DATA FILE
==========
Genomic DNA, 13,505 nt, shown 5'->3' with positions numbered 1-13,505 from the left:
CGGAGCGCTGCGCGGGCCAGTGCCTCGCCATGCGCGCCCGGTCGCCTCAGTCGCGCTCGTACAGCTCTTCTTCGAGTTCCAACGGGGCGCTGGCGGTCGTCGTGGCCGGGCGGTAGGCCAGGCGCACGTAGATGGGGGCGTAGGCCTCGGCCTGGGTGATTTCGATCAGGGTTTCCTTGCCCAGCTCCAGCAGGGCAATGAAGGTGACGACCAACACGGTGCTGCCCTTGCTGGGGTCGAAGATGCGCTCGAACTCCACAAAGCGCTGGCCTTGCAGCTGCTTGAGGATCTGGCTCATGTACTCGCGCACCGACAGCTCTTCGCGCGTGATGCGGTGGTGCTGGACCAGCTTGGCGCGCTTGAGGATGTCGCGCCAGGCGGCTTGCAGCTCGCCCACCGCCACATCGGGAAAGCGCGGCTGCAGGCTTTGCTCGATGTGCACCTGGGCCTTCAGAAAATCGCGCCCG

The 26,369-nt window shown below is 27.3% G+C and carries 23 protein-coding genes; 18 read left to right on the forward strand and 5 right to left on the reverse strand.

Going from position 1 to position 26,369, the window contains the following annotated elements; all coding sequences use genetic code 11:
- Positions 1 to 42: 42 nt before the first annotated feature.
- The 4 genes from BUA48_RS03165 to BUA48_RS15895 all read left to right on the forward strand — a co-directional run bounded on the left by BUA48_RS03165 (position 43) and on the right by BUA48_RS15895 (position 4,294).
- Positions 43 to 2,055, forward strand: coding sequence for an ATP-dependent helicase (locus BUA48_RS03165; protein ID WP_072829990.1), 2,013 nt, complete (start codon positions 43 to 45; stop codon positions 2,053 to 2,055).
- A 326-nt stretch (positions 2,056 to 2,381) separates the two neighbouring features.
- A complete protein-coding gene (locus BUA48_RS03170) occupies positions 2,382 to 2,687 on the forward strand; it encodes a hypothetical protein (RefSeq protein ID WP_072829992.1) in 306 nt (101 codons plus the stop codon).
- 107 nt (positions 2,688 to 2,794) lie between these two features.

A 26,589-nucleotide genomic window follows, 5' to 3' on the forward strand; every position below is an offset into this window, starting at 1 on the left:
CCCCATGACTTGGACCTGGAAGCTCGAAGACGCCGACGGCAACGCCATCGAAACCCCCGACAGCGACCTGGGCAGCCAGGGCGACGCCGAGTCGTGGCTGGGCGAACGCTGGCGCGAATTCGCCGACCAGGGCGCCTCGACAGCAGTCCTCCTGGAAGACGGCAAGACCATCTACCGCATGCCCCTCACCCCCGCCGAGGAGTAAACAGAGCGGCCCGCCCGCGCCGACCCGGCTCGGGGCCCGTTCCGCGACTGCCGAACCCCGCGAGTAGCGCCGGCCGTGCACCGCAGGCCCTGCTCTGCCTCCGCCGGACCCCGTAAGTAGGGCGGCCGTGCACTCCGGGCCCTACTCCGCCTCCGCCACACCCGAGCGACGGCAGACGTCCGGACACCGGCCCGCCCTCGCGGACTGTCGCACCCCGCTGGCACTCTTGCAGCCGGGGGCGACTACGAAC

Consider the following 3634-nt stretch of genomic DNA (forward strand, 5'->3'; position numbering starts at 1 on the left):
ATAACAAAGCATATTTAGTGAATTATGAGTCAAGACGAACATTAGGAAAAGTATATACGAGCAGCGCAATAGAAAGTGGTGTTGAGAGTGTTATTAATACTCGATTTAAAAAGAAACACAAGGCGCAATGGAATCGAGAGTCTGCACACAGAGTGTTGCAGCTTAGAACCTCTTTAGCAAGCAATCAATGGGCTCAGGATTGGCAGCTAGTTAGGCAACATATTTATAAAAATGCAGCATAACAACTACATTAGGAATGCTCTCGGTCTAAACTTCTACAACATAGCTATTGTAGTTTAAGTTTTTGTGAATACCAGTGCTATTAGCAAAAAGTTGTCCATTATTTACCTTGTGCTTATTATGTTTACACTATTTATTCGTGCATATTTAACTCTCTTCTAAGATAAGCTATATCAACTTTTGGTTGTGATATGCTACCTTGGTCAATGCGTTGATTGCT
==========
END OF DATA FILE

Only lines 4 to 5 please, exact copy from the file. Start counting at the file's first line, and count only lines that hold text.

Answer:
Going from position 1 to position 26,369, the window contains the following annotated elements; all coding sequences use genetic code 11:
- Positions 1 to 42: 42 nt before the first annotated feature.